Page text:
Rope, 1948, USA
Director: Alfred Hitchcock
Stars: John Dall, Farley Granger & Jimmy Stewart
Phillip: Brandon, you don't think the party is a mistake, do you?
Brandon: Being weak is a mistake.
Phillip: Because it's human?
Brandon: Because it's ordinary!
Without exaggeration, I think this may have been probably my tenth viewing of 'Rope'. It's a film that I can just never tire of, every time I watch the film I get caught up in Alfred Hitchcock's innovative mastery, and on this subsequent viewing not an inch of my admiration for the film or Hitch has at all faded.
Two friends orchestrate the murder of an old acquaintance who they believe to be ''inferior''. They throw a party the same afternoon to show the perfection of their crime, but things go awry when their former teacher begins to have suspicions.
'Rope' was adapted from Patrick Hamilton's 1929 play of the same name, The film itself seems to borrow heavily from the idea of its source material because it feels just like watching a play on screen, a play that is Directed by arguably the greatest filmmaker ever made. Honestly, Mr Hitchcock's Direction of this film (or any other) really can not be praised enough. The decision to have to the film take place in the one apartment and seemingly be consistent of a single continuous long shot had to be a risky move at the time, but Hitch provided one of the greatest and most successful cinematic experiment ever brought to the screen. Hitchcock was one of the first filmmakers to find the brilliance in using a minimal amount of locations, it such a genius move in that encourages audience involvement. As an audience member watching 'Rope' it feels like we are just another party member, watching the events unfold. its so involving and makes the experience all the more exciting and suspenseful. I'm not sure that it would be the same film if we were given scenes showing the party members arrive, or Fonz forbid Mrs Wilson buying the patty from the Delicatessen down the street.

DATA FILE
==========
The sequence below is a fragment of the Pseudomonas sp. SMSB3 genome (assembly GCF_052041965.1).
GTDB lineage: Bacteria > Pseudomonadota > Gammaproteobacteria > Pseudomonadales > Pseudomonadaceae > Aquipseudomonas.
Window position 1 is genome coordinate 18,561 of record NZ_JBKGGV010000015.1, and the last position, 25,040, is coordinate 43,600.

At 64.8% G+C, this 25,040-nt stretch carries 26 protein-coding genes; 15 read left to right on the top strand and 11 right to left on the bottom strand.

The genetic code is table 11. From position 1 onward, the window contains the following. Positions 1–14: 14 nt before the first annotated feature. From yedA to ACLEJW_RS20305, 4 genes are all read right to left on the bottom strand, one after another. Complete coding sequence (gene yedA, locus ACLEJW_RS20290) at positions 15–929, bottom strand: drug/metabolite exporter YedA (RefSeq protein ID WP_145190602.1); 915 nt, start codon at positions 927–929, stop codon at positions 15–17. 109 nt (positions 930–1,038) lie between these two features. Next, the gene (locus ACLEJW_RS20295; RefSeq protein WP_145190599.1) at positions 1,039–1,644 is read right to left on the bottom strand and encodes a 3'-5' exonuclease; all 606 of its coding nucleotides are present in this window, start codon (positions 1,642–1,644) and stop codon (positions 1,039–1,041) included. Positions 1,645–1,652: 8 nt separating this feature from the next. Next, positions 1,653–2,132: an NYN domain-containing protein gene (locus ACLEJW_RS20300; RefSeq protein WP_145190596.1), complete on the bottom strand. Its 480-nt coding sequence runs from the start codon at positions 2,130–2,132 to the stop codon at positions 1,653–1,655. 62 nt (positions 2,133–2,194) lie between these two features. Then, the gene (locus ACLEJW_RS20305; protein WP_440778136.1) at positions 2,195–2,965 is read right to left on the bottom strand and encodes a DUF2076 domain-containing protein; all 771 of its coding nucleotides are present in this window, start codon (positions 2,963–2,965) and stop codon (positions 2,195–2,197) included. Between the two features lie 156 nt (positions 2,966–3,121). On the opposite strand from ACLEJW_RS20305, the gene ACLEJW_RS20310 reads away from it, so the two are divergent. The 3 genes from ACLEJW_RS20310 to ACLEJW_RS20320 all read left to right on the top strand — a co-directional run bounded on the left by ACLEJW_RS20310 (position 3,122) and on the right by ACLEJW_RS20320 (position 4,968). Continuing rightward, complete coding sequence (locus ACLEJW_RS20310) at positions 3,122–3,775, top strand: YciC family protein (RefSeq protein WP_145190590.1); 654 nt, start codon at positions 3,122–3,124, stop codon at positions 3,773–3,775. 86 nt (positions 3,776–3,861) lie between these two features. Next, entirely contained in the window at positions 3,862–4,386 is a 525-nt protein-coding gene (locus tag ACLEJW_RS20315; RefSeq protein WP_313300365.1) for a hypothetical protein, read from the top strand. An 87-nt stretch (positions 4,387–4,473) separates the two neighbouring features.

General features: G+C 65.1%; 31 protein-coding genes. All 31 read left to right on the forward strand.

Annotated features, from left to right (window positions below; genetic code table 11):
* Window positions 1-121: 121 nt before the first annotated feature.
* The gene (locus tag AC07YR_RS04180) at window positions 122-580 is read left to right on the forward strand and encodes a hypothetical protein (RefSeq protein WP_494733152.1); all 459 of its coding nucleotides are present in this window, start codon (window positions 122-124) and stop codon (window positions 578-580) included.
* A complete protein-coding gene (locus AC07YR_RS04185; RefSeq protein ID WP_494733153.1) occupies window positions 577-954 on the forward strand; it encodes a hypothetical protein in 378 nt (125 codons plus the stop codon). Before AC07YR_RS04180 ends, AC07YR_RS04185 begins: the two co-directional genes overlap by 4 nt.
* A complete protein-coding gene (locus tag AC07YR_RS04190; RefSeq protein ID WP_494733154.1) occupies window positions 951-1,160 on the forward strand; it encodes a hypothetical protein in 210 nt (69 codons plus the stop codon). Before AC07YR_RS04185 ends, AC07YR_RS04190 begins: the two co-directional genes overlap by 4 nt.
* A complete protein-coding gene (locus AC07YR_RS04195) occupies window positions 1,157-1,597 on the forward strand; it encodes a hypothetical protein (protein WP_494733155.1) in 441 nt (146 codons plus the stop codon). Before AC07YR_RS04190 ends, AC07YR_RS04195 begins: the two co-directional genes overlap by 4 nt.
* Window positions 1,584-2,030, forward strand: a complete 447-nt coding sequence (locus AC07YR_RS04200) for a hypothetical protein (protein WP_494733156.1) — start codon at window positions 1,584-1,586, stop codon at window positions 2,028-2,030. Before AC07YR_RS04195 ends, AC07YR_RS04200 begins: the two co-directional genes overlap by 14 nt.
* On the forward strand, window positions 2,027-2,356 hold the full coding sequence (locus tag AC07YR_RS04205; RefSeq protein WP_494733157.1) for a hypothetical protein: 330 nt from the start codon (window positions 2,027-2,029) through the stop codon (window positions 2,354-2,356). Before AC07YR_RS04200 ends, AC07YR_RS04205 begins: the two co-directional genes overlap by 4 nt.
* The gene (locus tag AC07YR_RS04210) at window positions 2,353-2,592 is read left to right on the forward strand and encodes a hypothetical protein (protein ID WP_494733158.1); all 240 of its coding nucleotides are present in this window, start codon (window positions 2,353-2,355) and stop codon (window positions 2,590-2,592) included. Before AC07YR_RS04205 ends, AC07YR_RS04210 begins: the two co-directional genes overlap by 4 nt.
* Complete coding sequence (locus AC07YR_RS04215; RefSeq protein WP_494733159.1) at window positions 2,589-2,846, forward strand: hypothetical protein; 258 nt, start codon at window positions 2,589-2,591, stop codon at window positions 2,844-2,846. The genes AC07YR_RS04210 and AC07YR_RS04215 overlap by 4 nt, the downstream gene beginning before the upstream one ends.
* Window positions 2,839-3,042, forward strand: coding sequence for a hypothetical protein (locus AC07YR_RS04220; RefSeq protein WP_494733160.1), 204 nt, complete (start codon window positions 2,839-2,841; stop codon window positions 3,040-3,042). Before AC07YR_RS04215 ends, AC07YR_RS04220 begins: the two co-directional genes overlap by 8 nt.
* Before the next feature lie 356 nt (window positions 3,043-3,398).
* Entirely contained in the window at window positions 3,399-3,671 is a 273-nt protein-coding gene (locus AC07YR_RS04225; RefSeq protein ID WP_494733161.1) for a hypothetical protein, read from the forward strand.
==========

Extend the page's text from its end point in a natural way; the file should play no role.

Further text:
I love 'Rope's plot so very much, in fact for an English essay in year 11 we had to write about conflict so I simply wrote the entire outline of the films plot. My essay didn't fit the required criteria but the teacher called it a ''riveting read'' so I took that as a personal win. The idea of these two friends, both polar opposites in personality, teaming together to murder one of their friends and attempting to throw in order to orchestrate the artistic element of murder is so ridiculously intriguing that it was just begging to be brought to the screen.
Another admirable thing about this film is the subtle subtexts which it explores, most notably the proposition and later denouncement of ''superior'' and ''inferior'' beings and the idea that someone murder someone just to prove that they could. The also features the theme of Homosexuality (in a far more subtle way than 'A Nightmare on Elm Street 2') which was obviously a very controversial issue at the time i.e Leopold and Loeb, which was a major influence on the film.
The film benefits from two outstanding central performances from John Dall and Farley Granger as murdering duo of Brandon and Phillip. The performances are fantastic and give such a great contrast to one another, Dall plays the sinister, conniving and ruthless mastermind while Granger is the sympathetic, neurotic, lapdog type. The film also features Jimmy Stewart, which is impossible to be a bad thing. I know that Stewart thought he was miscast in this film but I still believe he gives a terrific showing here and his final monologue is simply awe inspiring and and unforgettable.
'Rope' is a fantastic film. In a career with an unparalleled amount of masterpieces, its easy for some to get lost in the shuffle, and that's what I believe this has happened to 'Rope', being apart of the Hitchcock legacy. It's still a terrific experience and such an innovative effort from a master of cinema.